Voice in the Wilderness

The news about the "war on terror" your local newspaper won't print.

Sunday, November 13, 2005

Bush Lied About Lying?

If you are fortunate to be able to read The Washington Post, you would have been able to read an article by Dana Milbank and Walter Pincus in Sunday's edition. Under the headline Asterisks Dot White House's Iraq Argument, it reports that George W. Bush's assertions last week that he did not lie about the run-up to Gulf War II were not, well honest.

But most people are not so fortunate, and so we offer the entire article for your consumption.

To summarize its points:
  • The adminstration cherry-picked what intelligence it revealed to Congress and the press.
  • Because the Senate Select Committee on Intelligence has not yet investigated the entire process, there is no way to assert, as the adminsitration did, that the information was not manipulated.
  • There were doubts within the intelligence community about information contained in the president's daily briefings, which the administration used to bolster its reasons for war.
  • Most members of Congress did not bother to read the entire 92-page National Intelligence Estimate about Iraq before they voted in October 2002 to authorize Bush to go to war. They relied instead on the eecutive summary, which stated the "evidence" precisely in the way the administration wanted it stated.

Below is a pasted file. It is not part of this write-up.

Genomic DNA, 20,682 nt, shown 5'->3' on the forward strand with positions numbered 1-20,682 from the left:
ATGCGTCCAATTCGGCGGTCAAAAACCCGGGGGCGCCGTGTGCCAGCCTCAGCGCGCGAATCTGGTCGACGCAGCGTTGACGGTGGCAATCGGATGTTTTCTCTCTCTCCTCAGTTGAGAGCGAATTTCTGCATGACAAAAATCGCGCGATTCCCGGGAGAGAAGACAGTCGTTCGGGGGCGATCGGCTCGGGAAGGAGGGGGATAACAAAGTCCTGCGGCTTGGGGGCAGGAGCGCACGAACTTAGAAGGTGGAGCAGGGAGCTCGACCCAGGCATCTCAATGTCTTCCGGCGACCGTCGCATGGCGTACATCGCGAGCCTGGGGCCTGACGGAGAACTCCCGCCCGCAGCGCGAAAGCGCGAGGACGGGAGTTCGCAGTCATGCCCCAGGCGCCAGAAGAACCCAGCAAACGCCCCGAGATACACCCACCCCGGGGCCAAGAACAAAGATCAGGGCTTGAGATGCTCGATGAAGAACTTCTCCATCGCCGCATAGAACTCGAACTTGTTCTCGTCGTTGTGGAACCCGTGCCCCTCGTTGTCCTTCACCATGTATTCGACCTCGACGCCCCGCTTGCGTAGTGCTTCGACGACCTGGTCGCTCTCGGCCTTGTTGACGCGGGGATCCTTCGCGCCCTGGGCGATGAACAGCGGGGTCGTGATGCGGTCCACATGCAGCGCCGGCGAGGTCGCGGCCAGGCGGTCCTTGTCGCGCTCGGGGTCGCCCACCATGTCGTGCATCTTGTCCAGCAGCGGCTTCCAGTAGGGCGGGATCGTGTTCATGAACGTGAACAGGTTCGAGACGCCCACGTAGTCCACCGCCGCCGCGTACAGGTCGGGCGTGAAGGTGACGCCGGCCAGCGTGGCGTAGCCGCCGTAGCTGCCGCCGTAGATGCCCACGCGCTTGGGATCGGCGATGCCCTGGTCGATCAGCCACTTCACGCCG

To one observer here in the wilderness, it seems that the lapdog press is finally beginning to climb off its comfortable dog bed and scrutinize what the administration is telling us. Though it rarely has the gumption to challenge strong leaders, the press has always been adept at smelling blood and will go after wounded public figures faster than vultures descend on carrion.

However, we in the wilderness wonder why such exhaustive reporting was not done during the run-up to the war; it would have saved the lives of tens of thousands of Iraqis, more than 2,000 U.S. service men and women, a score of journalists and uncounted numbers of domestic mercenaries.

But that is the way of today's journalism. Had the Watergate affair taken place in this era rather than the Seventies, nothing would have been written or said about it until long after Richard Nixon had left office in triumph; Spiro Agnew might well have succeeded him as president, we might still be in Vietnam, and Saturday Night Live might never have had one of its most famous rinning gags.

Unfortunately, most of us will have little chance to read these reports in the local daily newspaper, which does not see fit to subscribe to the wire services of the nation's three most influential newspapers. And what news hole it does allocate between ads is often used in strange ways.